• Follow the road into the car-park and continue on until you reach the north-eastern corner.
  • Pass through a gateway sign-posted Arthur Memorial Stone.
  • Continue along the short trail, until you reach a sign headed 'Camlan'.
  • Enter the small field through the gateway to its right.
  • The Arthur Stone memorial is facing you.

It's totally free to visit this monument, though it is only accessible to the public during Meirion Mill opening hours.

Step Three: Find the Old Road Above Meirion Mill

This is off the A470, just west of Meirion Mill, opposite the Buckley Arms, in Minllyn.
Image: Turning onto the Old Road towards Camlan
Image: Turning onto the Old Road towards Camlan
Photograph by Jo Harrington
  • Leave Meirion Mill and walk west - on the same side of the road - in the direction of Dinas Mawddwy and Dolgellau.
  • Take the next turning to the left, sign-posted Ty Derw B&B.
Image: Old Road leading to Maes Camlan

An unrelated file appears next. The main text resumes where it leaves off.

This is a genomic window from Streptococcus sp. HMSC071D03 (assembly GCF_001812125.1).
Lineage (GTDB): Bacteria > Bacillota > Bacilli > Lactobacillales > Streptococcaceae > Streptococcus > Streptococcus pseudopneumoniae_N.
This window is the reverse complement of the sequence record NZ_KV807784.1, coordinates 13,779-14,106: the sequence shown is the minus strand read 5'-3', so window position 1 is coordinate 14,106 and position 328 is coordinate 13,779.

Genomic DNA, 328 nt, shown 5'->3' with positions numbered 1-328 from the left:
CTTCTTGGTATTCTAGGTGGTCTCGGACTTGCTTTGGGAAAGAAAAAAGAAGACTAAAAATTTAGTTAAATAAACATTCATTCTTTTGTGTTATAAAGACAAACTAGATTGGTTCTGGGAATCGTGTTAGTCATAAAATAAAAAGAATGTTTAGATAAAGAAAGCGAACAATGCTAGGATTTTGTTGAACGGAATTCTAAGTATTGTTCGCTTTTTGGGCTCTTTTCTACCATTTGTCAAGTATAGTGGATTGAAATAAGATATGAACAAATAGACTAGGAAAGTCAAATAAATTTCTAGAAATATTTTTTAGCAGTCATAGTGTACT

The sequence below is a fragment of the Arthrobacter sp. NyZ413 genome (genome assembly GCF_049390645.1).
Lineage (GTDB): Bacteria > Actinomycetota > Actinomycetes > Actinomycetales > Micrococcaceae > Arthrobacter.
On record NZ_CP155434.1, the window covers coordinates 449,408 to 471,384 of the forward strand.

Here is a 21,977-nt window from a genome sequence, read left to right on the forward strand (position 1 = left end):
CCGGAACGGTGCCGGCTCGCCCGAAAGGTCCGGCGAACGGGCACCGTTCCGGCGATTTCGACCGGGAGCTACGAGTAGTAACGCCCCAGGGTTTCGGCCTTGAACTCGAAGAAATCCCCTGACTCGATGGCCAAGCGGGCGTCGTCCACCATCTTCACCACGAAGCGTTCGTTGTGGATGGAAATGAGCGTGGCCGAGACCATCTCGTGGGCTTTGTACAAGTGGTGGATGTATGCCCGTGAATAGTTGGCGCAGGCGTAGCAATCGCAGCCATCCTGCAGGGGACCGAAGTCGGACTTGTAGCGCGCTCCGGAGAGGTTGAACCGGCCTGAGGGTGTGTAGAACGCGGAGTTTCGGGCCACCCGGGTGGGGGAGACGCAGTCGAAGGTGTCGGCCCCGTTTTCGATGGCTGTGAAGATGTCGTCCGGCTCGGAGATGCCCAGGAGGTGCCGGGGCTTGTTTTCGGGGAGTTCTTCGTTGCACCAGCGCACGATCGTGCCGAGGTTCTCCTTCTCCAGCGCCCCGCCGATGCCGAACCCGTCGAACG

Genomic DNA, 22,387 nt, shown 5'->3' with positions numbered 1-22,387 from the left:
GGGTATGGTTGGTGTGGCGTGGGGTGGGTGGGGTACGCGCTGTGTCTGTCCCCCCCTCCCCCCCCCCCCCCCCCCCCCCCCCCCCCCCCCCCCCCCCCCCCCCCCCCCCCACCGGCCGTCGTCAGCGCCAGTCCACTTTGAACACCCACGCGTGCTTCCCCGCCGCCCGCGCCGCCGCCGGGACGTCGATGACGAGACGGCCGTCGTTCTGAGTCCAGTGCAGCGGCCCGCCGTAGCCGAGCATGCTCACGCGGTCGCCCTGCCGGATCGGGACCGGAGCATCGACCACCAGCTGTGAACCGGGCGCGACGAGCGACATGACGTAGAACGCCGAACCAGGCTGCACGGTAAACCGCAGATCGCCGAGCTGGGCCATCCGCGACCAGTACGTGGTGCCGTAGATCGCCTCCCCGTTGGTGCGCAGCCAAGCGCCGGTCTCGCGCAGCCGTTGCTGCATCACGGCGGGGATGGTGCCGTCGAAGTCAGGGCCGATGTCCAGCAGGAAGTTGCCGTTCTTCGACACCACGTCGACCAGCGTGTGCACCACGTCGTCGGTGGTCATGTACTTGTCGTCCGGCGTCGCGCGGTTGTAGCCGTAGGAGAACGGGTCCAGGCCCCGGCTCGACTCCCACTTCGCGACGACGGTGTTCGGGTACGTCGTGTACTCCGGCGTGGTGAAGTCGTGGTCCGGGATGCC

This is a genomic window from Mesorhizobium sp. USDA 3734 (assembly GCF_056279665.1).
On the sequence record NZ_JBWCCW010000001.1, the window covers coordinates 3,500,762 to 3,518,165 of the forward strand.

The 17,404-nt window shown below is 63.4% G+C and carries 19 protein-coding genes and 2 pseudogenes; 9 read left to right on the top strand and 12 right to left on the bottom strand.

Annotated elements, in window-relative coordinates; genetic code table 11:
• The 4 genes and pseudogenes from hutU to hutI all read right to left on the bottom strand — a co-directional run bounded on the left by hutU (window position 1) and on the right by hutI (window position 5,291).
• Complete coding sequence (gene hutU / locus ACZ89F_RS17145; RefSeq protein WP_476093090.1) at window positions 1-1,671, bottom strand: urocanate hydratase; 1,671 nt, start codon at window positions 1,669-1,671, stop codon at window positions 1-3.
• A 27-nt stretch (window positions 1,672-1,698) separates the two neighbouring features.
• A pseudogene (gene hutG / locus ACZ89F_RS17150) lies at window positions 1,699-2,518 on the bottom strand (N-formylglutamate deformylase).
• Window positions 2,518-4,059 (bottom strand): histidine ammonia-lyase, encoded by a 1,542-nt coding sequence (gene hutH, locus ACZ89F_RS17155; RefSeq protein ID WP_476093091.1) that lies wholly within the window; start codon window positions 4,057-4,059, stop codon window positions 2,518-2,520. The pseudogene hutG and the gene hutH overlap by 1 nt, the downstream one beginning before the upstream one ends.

Image: Old Road leading to Maes Camlan
Photograph by Jo Harrington
  • Continue right back on yourself, up the hill, passing the Old School on your right. It will be sign-posted Aberangell.
  • This is the Old Road, which will take you onto Camlan.  It's a gentle walk along a quiet lane, though you could drive along it too.

Step Four: Location of the Lake Where Excalibur was Cast?

This is the second contender. The first is the huge lake known to have been behind Dinas Mawddwy, the shoreline can still be made out by looking at the trees.
Image: Old lake bed near Camlan
Image: Old lake bed near Camlan
Photograph by Jo Harrington
Image: Old Road to Camlan and lake bed
Image: Old Road to Camlan and lake bed
Photograph by Jo Harrington

As you stroll along, watch out for the second potential site of the famous lake, where Bedwyr threw Excalibur to the Lady of the Lake.  This one pales into insignificance compared to the size of the waters which would have been behind Dinas Mawddwy, but there was patently once some water here.